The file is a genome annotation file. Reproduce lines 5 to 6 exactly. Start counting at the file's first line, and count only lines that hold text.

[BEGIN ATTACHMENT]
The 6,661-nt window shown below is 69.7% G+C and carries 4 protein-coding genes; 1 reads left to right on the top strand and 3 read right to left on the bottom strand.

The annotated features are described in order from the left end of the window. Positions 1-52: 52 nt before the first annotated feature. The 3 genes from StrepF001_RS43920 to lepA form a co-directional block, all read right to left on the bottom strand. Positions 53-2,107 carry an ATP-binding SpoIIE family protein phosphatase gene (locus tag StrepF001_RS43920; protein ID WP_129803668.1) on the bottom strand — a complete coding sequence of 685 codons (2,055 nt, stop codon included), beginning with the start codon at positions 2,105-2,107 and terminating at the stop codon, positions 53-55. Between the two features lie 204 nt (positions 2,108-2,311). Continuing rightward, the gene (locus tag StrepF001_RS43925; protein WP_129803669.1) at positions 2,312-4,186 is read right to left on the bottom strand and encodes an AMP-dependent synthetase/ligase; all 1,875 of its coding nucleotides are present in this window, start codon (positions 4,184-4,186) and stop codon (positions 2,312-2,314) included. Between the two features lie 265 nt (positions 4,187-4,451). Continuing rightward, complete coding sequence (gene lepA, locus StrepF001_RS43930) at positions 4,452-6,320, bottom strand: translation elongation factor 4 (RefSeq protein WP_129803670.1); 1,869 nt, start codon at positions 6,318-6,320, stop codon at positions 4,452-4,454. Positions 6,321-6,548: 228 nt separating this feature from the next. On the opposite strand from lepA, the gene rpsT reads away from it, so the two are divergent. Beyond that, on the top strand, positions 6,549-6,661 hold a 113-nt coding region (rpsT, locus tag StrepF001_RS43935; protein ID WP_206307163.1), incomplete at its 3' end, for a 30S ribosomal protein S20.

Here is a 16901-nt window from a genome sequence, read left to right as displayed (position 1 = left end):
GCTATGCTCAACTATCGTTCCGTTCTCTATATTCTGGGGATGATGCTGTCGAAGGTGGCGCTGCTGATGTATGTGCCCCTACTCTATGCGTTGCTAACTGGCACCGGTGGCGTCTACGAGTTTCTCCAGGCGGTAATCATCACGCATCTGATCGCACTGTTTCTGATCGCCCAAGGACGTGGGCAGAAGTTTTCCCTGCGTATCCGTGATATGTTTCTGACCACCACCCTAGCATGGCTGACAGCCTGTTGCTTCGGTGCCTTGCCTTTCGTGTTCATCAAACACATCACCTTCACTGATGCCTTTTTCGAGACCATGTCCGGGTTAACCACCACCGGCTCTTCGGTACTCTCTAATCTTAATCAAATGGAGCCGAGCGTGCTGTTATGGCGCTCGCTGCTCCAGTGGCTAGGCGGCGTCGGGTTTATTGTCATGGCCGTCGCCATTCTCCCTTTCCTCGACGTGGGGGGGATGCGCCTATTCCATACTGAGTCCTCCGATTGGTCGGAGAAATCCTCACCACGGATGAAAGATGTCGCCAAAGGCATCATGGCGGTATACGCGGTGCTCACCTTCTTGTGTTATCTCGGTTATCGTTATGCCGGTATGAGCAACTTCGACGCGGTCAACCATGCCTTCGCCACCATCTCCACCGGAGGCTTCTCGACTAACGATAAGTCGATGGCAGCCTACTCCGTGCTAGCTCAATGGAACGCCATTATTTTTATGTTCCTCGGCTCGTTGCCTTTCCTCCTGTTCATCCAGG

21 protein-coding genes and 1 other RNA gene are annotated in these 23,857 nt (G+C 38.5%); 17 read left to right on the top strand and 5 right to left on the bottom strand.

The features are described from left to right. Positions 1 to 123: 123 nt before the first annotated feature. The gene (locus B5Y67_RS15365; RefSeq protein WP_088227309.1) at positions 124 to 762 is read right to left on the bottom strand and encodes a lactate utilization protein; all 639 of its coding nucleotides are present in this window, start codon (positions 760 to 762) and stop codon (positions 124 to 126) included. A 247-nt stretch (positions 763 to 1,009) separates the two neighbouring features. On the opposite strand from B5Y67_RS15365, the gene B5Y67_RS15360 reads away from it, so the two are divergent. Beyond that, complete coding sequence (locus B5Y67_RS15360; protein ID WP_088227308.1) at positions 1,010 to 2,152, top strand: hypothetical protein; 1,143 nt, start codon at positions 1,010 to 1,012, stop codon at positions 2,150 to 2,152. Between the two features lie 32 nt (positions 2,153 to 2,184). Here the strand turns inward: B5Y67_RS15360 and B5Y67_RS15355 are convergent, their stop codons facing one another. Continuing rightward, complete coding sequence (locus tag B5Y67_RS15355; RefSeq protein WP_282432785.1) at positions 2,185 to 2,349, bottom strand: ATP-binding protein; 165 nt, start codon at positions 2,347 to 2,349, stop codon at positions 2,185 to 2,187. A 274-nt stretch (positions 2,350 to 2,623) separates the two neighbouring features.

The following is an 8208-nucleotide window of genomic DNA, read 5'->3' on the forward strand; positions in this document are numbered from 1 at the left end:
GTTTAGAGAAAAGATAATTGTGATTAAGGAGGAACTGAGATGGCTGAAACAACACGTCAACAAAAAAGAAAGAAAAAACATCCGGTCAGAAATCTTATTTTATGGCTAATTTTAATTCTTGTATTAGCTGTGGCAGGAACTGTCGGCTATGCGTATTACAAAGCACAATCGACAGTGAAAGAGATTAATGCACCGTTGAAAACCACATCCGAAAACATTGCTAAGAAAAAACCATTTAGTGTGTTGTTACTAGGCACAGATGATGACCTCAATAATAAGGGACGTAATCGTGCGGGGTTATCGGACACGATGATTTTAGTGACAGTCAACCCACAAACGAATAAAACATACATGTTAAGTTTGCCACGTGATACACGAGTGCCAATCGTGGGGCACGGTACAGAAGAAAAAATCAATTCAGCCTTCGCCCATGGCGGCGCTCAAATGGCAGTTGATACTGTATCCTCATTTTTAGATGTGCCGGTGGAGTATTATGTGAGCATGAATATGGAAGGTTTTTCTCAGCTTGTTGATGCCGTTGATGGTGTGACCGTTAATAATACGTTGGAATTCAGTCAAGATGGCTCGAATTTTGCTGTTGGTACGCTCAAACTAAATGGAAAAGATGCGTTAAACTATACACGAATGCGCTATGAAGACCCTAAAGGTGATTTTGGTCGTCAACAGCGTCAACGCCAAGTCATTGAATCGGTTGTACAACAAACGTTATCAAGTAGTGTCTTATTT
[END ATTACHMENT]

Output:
21 protein-coding genes and 1 other RNA gene are annotated in these 23,857 nt (G+C 38.5%); 17 read left to right on the top strand and 5 right to left on the bottom strand.

The features are described from left to right. Positions 1 to 123: 123 nt before the first annotated feature. The gene (locus B5Y67_RS15365; RefSeq protein WP_088227309.1) at positions 124 to 762 is read right to left on the bottom strand and encodes a lactate utilization protein; all 639 of its coding nucleotides are present in this window, start codon (positions 760 to 762) and stop codon (positions 124 to 126) included. A 247-nt stretch (positions 763 to 1,009) separates the two neighbouring features. On the opposite strand from B5Y67_RS15365, the gene B5Y67_RS15360 reads away from it, so the two are divergent. Beyond that, complete coding sequence (locus B5Y67_RS15360; protein ID WP_088227308.1) at positions 1,010 to 2,152, top strand: hypothetical protein; 1,143 nt, start codon at positions 1,010 to 1,012, stop codon at positions 2,150 to 2,152. Between the two features lie 32 nt (positions 2,153 to 2,184). Here the strand turns inward: B5Y67_RS15360 and B5Y67_RS15355 are convergent, their stop codons facing one another. Continuing rightward, complete coding sequence (locus tag B5Y67_RS15355; RefSeq protein WP_282432785.1) at positions 2,185 to 2,349, bottom strand: ATP-binding protein; 165 nt, start codon at positions 2,347 to 2,349, stop codon at positions 2,185 to 2,187. A 274-nt stretch (positions 2,350 to 2,623) separates the two neighbouring features.